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Simon Denis
SD
Simon Denis
2 years ago

The casual attack on Charles Murray in the course of this piece is both gratuitous and ignorant. In the second place, a socialist can never be a “free thinker” because he submits, against the evidence, to dogmas of “equality”. And it is this submission which tortures and perplexes Harden in her pursuit of the anti-egalitarian truth, which nevertheless makes it – gasping – to the surface. Finally, she finds that no matter how much she squirms and bleats in affirmation of red dogma, the zealots still come for her with cudgels. Her career is an emblem of our time, a tired but still valid scientific tradition, undermined from within and oppressed from without by the pathological stupidity of a newly energised cult, with deep roots and poison prejudice.

Jon Redman
Jon Redman
2 years ago
Reply to  Simon Denis

a socialist can never be a “free thinker” because he submits, against the evidence, to dogmas of “equality”

This.
As Orwell puts it, the socialist
does have to acquiesce in deliberate falsification on important issues…The argument that to tell the truth would be ‘inopportune’ or would ‘play into the hands of’ somebody or other is felt to be unanswerable…The organized lying practiced by totalitarian[1] states is not, as is sometimes claimed, a temporary expedient…It is something integral to totalitarianism…A totalitarian society…would probably set up a schizophrenic system of thought, in which the laws of common sense held good in everyday life and in certain exact sciences, but could be disregarded by the politician, the historian, and the sociologist.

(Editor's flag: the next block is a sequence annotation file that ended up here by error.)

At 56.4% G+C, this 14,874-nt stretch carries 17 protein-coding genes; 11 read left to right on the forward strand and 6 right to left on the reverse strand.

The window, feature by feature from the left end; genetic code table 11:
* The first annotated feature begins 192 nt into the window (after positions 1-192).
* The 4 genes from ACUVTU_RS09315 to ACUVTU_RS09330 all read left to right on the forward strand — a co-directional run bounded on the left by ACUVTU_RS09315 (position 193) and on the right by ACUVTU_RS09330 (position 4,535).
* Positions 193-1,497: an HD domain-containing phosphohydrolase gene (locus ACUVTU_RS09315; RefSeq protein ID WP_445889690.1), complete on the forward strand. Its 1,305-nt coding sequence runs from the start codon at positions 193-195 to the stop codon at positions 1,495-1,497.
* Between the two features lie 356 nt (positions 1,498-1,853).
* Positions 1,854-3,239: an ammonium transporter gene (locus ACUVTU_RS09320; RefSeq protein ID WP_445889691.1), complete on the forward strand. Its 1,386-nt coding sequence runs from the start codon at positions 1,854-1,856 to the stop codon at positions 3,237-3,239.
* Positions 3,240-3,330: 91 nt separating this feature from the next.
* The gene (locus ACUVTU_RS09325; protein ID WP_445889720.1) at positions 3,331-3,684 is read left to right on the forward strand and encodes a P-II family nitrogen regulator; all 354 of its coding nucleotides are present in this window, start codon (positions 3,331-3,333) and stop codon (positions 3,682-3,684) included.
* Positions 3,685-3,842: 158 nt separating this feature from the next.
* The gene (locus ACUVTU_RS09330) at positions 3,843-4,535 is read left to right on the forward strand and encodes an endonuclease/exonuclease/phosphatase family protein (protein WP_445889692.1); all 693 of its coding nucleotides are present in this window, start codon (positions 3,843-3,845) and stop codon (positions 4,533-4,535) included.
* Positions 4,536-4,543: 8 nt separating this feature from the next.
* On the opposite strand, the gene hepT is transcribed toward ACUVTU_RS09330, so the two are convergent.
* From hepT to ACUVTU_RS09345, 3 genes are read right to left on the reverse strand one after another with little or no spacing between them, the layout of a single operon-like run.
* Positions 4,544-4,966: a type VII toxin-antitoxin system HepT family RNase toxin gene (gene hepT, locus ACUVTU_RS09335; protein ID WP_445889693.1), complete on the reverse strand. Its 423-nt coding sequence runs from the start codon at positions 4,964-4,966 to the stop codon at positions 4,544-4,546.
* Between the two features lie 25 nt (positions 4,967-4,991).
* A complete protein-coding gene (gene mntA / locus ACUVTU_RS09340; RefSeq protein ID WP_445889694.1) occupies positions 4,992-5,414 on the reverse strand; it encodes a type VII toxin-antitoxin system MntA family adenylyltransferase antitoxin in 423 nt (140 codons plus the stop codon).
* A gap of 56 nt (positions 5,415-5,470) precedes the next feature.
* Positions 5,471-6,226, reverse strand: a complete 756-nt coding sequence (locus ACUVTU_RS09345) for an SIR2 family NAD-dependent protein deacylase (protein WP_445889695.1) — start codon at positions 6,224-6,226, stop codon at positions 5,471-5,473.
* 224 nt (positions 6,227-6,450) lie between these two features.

Elsewhere in the same essay, expanding on this last point, he notes that “two and two have to make four when you are, for example, drawing the blueprint of an aeroplane” – but not otherwise.
Ms Harden and the left in general appear to be precise exemplars of the political schizophrenic obliged to think one thing for reasons of dogma while knowing that it is not true.
[1] For Orwell, a society was totalitarian if it was one “where only one opinion is permissible at any given moment”, which exactly describes wokeism.

Last edited 2 years ago by Jon Redman
Simon Denis
Simon Denis
2 years ago
Reply to  Jon Redman

Well said.

Jon Redman
Jon Redman
2 years ago
Reply to  Simon Denis

Orwell’s point about the truth “playing into the hands of somebody” is bang up to date and we see it with Asian paedophile grooming gangs. The authorities were reluctant to investigate and prosecute them, because to do so would “play into the hands of racists”. It was better to allow paedophile rape to continue than to concede that “racists” were in fact absolutely correct.
Of course, the idea that only a racist would notice and object to paedophile rape by gangs of Asians is a deeply insulting notion in itself. Essentially, it smears as prejudiced people who embarrassingly expose your own prejudice.

Tom Krehbiel
TK
Tom Krehbiel
2 years ago
Reply to  Jon Redman

Correct me if I’m mistaken, but it’s my understanding that these gangs’ vital characteristic is not that they’re (South) Asian but that they’re Muslim. Sikhs and Hindus are also from the Indian Subcontinent, but they’re much better-behaved, from what I’ve read. If so, it’s a matter of religion, not of race.

Last edited 2 years ago by Tom Krehbiel